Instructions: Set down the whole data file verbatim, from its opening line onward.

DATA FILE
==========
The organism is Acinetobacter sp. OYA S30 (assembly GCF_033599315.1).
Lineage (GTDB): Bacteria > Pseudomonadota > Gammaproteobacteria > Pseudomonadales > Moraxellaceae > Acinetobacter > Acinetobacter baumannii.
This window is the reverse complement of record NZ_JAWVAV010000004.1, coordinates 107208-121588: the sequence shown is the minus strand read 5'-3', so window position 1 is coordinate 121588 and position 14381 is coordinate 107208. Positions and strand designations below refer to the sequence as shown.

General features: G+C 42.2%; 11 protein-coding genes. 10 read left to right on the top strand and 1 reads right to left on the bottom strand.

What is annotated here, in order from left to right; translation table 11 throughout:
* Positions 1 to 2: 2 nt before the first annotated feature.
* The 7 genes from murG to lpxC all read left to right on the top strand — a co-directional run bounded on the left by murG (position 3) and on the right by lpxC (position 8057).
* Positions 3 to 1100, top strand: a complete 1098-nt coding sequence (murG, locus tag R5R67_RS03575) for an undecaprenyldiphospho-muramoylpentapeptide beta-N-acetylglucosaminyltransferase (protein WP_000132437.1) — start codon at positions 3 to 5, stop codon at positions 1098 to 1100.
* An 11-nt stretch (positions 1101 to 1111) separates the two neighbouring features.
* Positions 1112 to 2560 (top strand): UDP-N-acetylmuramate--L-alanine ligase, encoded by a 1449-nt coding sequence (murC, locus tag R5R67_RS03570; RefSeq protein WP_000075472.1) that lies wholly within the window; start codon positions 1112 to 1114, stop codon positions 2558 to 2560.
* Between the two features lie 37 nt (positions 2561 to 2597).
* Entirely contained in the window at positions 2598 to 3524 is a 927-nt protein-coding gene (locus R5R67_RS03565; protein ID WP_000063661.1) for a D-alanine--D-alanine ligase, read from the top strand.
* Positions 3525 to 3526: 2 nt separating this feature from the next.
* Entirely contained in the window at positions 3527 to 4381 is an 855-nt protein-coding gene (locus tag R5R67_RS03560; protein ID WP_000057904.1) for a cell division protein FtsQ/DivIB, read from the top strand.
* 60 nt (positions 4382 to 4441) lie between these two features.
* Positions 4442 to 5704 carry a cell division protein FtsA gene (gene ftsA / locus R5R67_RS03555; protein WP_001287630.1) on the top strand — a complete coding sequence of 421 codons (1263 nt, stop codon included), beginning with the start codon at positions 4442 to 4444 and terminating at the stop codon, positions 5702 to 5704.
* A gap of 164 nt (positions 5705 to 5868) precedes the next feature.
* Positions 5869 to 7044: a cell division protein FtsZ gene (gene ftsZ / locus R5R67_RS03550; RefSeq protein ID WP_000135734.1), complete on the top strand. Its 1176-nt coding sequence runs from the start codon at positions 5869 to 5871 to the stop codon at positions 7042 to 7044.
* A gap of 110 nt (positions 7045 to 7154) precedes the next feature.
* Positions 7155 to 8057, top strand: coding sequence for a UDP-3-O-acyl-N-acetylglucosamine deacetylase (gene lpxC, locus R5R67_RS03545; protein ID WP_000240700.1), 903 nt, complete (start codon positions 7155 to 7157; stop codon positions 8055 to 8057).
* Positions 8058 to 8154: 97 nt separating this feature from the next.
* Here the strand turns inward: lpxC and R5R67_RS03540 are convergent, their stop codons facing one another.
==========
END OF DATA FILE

The organism is Acinetobacter sp. OYA S30 (assembly GCF_033599315.1).
Lineage (GTDB): Bacteria > Pseudomonadota > Gammaproteobacteria > Pseudomonadales > Moraxellaceae > Acinetobacter > Acinetobacter baumannii.
This window is the reverse complement of record NZ_JAWVAV010000004.1, coordinates 107208-121588: the sequence shown is the minus strand read 5'-3', so window position 1 is coordinate 121588 and position 14381 is coordinate 107208. Positions and strand designations below refer to the sequence as shown.

General features: G+C 42.2%; 11 protein-coding genes. 10 read left to right on the top strand and 1 reads right to left on the bottom strand.

What is annotated here, in order from left to right; translation table 11 throughout:
* Positions 1 to 2: 2 nt before the first annotated feature.
* The 7 genes from murG to lpxC all read left to right on the top strand — a co-directional run bounded on the left by murG (position 3) and on the right by lpxC (position 8057).
* Positions 3 to 1100, top strand: a complete 1098-nt coding sequence (murG, locus tag R5R67_RS03575) for an undecaprenyldiphospho-muramoylpentapeptide beta-N-acetylglucosaminyltransferase (protein WP_000132437.1) — start codon at positions 3 to 5, stop codon at positions 1098 to 1100.
* An 11-nt stretch (positions 1101 to 1111) separates the two neighbouring features.
* Positions 1112 to 2560 (top strand): UDP-N-acetylmuramate--L-alanine ligase, encoded by a 1449-nt coding sequence (murC, locus tag R5R67_RS03570; RefSeq protein WP_000075472.1) that lies wholly within the window; start codon positions 1112 to 1114, stop codon positions 2558 to 2560.
* Between the two features lie 37 nt (positions 2561 to 2597).
* Entirely contained in the window at positions 2598 to 3524 is a 927-nt protein-coding gene (locus R5R67_RS03565; protein ID WP_000063661.1) for a D-alanine--D-alanine ligase, read from the top strand.
* Positions 3525 to 3526: 2 nt separating this feature from the next.
* Entirely contained in the window at positions 3527 to 4381 is an 855-nt protein-coding gene (locus tag R5R67_RS03560; protein ID WP_000057904.1) for a cell division protein FtsQ/DivIB, read from the top strand.
* 60 nt (positions 4382 to 4441) lie between these two features.
* Positions 4442 to 5704 carry a cell division protein FtsA gene (gene ftsA / locus R5R67_RS03555; protein WP_001287630.1) on the top strand — a complete coding sequence of 421 codons (1263 nt, stop codon included), beginning with the start codon at positions 4442 to 4444 and terminating at the stop codon, positions 5702 to 5704.
* A gap of 164 nt (positions 5705 to 5868) precedes the next feature.
* Positions 5869 to 7044: a cell division protein FtsZ gene (gene ftsZ / locus R5R67_RS03550; RefSeq protein ID WP_000135734.1), complete on the top strand. Its 1176-nt coding sequence runs from the start codon at positions 5869 to 5871 to the stop codon at positions 7042 to 7044.
* A gap of 110 nt (positions 7045 to 7154) precedes the next feature.
* Positions 7155 to 8057, top strand: coding sequence for a UDP-3-O-acyl-N-acetylglucosamine deacetylase (gene lpxC, locus R5R67_RS03545; protein ID WP_000240700.1), 903 nt, complete (start codon positions 7155 to 7157; stop codon positions 8055 to 8057).
* Positions 8058 to 8154: 97 nt separating this feature from the next.
* Here the strand turns inward: lpxC and R5R67_RS03540 are convergent, their stop codons facing one another.